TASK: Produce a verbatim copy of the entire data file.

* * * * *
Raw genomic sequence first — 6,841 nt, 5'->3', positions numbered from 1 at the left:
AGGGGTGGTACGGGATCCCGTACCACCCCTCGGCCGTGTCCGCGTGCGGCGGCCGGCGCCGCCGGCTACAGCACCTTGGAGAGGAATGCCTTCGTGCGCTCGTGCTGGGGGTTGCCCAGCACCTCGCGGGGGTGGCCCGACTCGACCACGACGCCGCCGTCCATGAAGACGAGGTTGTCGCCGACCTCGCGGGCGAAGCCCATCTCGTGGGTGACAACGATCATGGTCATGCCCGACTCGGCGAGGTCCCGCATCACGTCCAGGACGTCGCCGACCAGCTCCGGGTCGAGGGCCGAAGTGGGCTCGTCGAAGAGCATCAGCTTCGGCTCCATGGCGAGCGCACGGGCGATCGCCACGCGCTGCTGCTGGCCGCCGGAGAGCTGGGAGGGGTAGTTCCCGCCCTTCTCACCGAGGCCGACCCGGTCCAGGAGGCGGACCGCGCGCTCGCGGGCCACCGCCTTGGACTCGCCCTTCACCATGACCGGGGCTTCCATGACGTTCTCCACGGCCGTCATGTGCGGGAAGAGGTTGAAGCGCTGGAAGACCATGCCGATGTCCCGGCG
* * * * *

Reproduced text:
Raw genomic sequence first — 6,841 nt, 5'->3', positions numbered from 1 at the left:
AGGGGTGGTACGGGATCCCGTACCACCCCTCGGCCGTGTCCGCGTGCGGCGGCCGGCGCCGCCGGCTACAGCACCTTGGAGAGGAATGCCTTCGTGCGCTCGTGCTGGGGGTTGCCCAGCACCTCGCGGGGGTGGCCCGACTCGACCACGACGCCGCCGTCCATGAAGACGAGGTTGTCGCCGACCTCGCGGGCGAAGCCCATCTCGTGGGTGACAACGATCATGGTCATGCCCGACTCGGCGAGGTCCCGCATCACGTCCAGGACGTCGCCGACCAGCTCCGGGTCGAGGGCCGAAGTGGGCTCGTCGAAGAGCATCAGCTTCGGCTCCATGGCGAGCGCACGGGCGATCGCCACGCGCTGCTGCTGGCCGCCGGAGAGCTGGGAGGGGTAGTTCCCGCCCTTCTCACCGAGGCCGACCCGGTCCAGGAGGCGGACCGCGCGCTCGCGGGCCACCGCCTTGGACTCGCCCTTCACCATGACCGGGGCTTCCATGACGTTCTCCACGGCCGTCATGTGCGGGAAGAGGTTGAAGCGCTGGAAGACCATGCCGATGTCCCGGCG